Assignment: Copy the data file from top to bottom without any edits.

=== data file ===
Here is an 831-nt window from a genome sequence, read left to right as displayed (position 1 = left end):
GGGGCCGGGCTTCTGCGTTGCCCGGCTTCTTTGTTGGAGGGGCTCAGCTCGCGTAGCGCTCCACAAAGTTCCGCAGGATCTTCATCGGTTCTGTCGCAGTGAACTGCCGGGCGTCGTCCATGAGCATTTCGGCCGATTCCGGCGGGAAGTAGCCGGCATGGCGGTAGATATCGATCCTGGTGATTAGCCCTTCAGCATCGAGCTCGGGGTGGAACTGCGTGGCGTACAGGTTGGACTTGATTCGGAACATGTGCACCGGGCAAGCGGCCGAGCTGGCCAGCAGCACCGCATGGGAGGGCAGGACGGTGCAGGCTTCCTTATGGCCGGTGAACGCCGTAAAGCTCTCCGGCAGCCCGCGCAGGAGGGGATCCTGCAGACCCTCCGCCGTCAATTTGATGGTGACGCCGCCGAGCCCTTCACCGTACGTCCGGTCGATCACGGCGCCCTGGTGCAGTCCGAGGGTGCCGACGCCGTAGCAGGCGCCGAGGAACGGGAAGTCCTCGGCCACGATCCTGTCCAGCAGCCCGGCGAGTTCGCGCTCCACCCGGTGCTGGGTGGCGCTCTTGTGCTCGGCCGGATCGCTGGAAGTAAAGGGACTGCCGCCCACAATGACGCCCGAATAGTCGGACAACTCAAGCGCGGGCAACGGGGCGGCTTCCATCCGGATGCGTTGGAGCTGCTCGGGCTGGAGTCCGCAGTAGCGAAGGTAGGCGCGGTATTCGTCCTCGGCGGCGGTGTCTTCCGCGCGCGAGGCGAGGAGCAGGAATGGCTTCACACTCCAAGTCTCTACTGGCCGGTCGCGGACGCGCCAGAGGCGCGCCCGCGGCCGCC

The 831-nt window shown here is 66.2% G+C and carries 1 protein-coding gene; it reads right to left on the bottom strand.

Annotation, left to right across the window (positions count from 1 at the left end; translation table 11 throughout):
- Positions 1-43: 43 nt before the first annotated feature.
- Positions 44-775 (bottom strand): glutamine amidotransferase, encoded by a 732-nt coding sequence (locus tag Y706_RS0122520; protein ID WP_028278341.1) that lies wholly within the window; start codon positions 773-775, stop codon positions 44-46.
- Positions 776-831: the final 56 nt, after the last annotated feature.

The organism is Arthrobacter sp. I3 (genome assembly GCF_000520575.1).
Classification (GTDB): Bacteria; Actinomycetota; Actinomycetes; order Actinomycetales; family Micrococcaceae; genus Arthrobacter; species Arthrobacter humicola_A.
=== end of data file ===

Here is an 831-nt window from a genome sequence, read left to right as displayed (position 1 = left end):
GGGGCCGGGCTTCTGCGTTGCCCGGCTTCTTTGTTGGAGGGGCTCAGCTCGCGTAGCGCTCCACAAAGTTCCGCAGGATCTTCATCGGTTCTGTCGCAGTGAACTGCCGGGCGTCGTCCATGAGCATTTCGGCCGATTCCGGCGGGAAGTAGCCGGCATGGCGGTAGATATCGATCCTGGTGATTAGCCCTTCAGCATCGAGCTCGGGGTGGAACTGCGTGGCGTACAGGTTGGACTTGATTCGGAACATGTGCACCGGGCAAGCGGCCGAGCTGGCCAGCAGCACCGCATGGGAGGGCAGGACGGTGCAGGCTTCCTTATGGCCGGTGAACGCCGTAAAGCTCTCCGGCAGCCCGCGCAGGAGGGGATCCTGCAGACCCTCCGCCGTCAATTTGATGGTGACGCCGCCGAGCCCTTCACCGTACGTCCGGTCGATCACGGCGCCCTGGTGCAGTCCGAGGGTGCCGACGCCGTAGCAGGCGCCGAGGAACGGGAAGTCCTCGGCCACGATCCTGTCCAGCAGCCCGGCGAGTTCGCGCTCCACCCGGTGCTGGGTGGCGCTCTTGTGCTCGGCCGGATCGCTGGAAGTAAAGGGACTGCCGCCCACAATGACGCCCGAATAGTCGGACAACTCAAGCGCGGGCAACGGGGCGGCTTCCATCCGGATGCGTTGGAGCTGCTCGGGCTGGAGTCCGCAGTAGCGAAGGTAGGCGCGGTATTCGTCCTCGGCGGCGGTGTCTTCCGCGCGCGAGGCGAGGAGCAGGAATGGCTTCACACTCCAAGTCTCTACTGGCCGGTCGCGGACGCGCCAGAGGCGCGCCCGCGGCCGCC

The 831-nt window shown here is 66.2% G+C and carries 1 protein-coding gene; it reads right to left on the bottom strand.

Annotation, left to right across the window (positions count from 1 at the left end; translation table 11 throughout):
- Positions 1-43: 43 nt before the first annotated feature.
- Positions 44-775 (bottom strand): glutamine amidotransferase, encoded by a 732-nt coding sequence (locus tag Y706_RS0122520; protein ID WP_028278341.1) that lies wholly within the window; start codon positions 773-775, stop codon positions 44-46.
- Positions 776-831: the final 56 nt, after the last annotated feature.

The organism is Arthrobacter sp. I3 (genome assembly GCF_000520575.1).
Classification (GTDB): Bacteria; Actinomycetota; Actinomycetes; order Actinomycetales; family Micrococcaceae; genus Arthrobacter; species Arthrobacter humicola_A.